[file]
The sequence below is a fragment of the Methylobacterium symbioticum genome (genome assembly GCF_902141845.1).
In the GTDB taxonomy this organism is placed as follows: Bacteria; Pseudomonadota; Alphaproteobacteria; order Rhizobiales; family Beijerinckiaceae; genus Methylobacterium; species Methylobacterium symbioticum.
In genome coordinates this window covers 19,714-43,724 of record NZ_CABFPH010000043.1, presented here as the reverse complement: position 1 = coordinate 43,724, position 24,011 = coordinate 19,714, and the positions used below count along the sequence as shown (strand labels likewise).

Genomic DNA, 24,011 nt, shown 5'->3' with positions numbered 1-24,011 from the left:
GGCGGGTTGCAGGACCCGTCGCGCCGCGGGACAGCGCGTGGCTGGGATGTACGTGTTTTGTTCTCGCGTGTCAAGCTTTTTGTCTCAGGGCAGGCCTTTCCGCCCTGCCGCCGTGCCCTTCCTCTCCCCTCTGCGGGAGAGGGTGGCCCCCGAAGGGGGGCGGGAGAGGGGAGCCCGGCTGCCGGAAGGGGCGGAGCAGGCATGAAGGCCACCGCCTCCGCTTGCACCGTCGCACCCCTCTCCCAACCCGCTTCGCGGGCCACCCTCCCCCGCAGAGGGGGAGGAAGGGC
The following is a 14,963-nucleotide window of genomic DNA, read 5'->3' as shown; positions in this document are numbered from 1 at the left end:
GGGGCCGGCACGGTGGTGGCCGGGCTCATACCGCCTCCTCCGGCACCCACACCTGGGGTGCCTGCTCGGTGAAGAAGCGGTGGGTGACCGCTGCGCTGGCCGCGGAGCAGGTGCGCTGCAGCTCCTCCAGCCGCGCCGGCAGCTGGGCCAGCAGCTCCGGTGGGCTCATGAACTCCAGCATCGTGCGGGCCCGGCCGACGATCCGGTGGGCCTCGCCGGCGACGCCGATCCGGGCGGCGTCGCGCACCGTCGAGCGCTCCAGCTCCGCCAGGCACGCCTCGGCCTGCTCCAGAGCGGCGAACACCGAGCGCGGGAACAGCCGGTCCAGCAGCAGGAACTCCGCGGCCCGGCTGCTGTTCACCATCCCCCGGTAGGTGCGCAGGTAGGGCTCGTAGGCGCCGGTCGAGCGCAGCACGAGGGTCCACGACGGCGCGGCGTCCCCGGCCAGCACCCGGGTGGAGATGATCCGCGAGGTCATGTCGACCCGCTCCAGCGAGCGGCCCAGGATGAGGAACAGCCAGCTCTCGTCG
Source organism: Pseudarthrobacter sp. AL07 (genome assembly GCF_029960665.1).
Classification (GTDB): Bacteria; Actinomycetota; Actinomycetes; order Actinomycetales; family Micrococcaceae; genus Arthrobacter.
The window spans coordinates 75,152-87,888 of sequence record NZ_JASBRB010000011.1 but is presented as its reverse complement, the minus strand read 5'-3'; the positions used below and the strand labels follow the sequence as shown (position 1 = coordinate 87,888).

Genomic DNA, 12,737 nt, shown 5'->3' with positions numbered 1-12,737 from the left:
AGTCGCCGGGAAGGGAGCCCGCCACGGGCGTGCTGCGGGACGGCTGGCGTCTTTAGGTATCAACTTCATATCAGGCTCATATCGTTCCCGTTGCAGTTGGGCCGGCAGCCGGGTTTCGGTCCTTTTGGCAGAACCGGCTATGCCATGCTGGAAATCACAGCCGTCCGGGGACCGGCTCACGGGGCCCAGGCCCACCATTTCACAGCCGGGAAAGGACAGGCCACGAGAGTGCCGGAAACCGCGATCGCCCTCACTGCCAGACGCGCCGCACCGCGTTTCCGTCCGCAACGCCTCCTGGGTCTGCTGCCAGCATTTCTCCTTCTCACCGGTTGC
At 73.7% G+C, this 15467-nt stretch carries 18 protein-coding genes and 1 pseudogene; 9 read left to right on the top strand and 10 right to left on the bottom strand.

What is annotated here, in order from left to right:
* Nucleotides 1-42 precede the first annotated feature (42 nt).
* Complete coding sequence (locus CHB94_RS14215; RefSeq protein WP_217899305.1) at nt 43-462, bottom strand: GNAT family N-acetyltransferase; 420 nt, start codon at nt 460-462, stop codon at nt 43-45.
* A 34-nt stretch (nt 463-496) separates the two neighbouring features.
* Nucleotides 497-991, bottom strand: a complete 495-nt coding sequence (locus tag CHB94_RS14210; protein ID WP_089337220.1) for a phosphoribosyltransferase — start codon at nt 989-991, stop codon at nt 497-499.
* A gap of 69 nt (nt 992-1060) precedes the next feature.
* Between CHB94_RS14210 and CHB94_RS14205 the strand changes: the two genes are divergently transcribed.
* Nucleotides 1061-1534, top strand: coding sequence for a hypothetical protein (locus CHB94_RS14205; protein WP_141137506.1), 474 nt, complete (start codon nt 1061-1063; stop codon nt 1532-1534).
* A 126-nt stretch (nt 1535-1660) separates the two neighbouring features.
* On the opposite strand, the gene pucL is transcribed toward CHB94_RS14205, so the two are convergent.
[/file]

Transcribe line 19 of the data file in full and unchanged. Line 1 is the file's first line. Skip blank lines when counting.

* A gap of 69 nt (nt 992-1060) precedes the next feature.